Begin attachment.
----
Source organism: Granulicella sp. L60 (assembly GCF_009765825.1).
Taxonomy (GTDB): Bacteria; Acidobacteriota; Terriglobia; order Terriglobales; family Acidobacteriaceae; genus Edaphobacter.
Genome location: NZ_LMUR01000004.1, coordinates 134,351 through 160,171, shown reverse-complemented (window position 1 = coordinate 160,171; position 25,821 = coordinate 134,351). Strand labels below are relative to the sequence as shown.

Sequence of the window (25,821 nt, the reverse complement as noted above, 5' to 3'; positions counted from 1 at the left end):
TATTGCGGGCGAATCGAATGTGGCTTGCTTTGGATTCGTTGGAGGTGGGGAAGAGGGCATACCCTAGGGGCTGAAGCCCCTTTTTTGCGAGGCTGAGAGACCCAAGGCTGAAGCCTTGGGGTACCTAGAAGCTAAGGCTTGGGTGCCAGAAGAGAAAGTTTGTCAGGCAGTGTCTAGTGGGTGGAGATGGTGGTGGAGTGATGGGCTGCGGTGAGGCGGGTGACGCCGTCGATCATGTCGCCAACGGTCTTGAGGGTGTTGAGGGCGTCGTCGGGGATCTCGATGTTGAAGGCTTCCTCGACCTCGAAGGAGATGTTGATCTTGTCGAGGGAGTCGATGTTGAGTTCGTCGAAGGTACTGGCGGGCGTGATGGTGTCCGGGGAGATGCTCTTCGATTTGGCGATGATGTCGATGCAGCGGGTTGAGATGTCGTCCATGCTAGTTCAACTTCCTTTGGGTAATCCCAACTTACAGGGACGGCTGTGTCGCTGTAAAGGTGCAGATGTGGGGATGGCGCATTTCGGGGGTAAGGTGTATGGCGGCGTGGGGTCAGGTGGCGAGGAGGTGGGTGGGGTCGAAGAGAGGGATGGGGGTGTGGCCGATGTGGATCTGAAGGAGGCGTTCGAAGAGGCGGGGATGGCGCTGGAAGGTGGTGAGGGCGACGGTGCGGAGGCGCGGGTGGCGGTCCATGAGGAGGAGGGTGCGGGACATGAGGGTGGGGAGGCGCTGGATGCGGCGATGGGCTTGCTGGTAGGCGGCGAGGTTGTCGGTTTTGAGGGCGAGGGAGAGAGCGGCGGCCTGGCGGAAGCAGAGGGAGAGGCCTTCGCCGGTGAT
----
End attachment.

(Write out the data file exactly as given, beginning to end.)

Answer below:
Source organism: Granulicella sp. L60 (assembly GCF_009765825.1).
Taxonomy (GTDB): Bacteria; Acidobacteriota; Terriglobia; order Terriglobales; family Acidobacteriaceae; genus Edaphobacter.
Genome location: NZ_LMUR01000004.1, coordinates 134,351 through 160,171, shown reverse-complemented (window position 1 = coordinate 160,171; position 25,821 = coordinate 134,351). Strand labels below are relative to the sequence as shown.

Sequence of the window (25,821 nt, the reverse complement as noted above, 5' to 3'; positions counted from 1 at the left end):
TATTGCGGGCGAATCGAATGTGGCTTGCTTTGGATTCGTTGGAGGTGGGGAAGAGGGCATACCCTAGGGGCTGAAGCCCCTTTTTTGCGAGGCTGAGAGACCCAAGGCTGAAGCCTTGGGGTACCTAGAAGCTAAGGCTTGGGTGCCAGAAGAGAAAGTTTGTCAGGCAGTGTCTAGTGGGTGGAGATGGTGGTGGAGTGATGGGCTGCGGTGAGGCGGGTGACGCCGTCGATCATGTCGCCAACGGTCTTGAGGGTGTTGAGGGCGTCGTCGGGGATCTCGATGTTGAAGGCTTCCTCGACCTCGAAGGAGATGTTGATCTTGTCGAGGGAGTCGATGTTGAGTTCGTCGAAGGTACTGGCGGGCGTGATGGTGTCCGGGGAGATGCTCTTCGATTTGGCGATGATGTCGATGCAGCGGGTTGAGATGTCGTCCATGCTAGTTCAACTTCCTTTGGGTAATCCCAACTTACAGGGACGGCTGTGTCGCTGTAAAGGTGCAGATGTGGGGATGGCGCATTTCGGGGGTAAGGTGTATGGCGGCGTGGGGTCAGGTGGCGAGGAGGTGGGTGGGGTCGAAGAGAGGGATGGGGGTGTGGCCGATGTGGATCTGAAGGAGGCGTTCGAAGAGGCGGGGATGGCGCTGGAAGGTGGTGAGGGCGACGGTGCGGAGGCGCGGGTGGCGGTCCATGAGGAGGAGGGTGCGGGACATGAGGGTGGGGAGGCGCTGGATGCGGCGATGGGCTTGCTGGTAGGCGGCGAGGTTGTCGGTTTTGAGGGCGAGGGAGAGAGCGGCGGCCTGGCGGAAGCAGAGGGAGAGGCCTTCGCCGGTGAT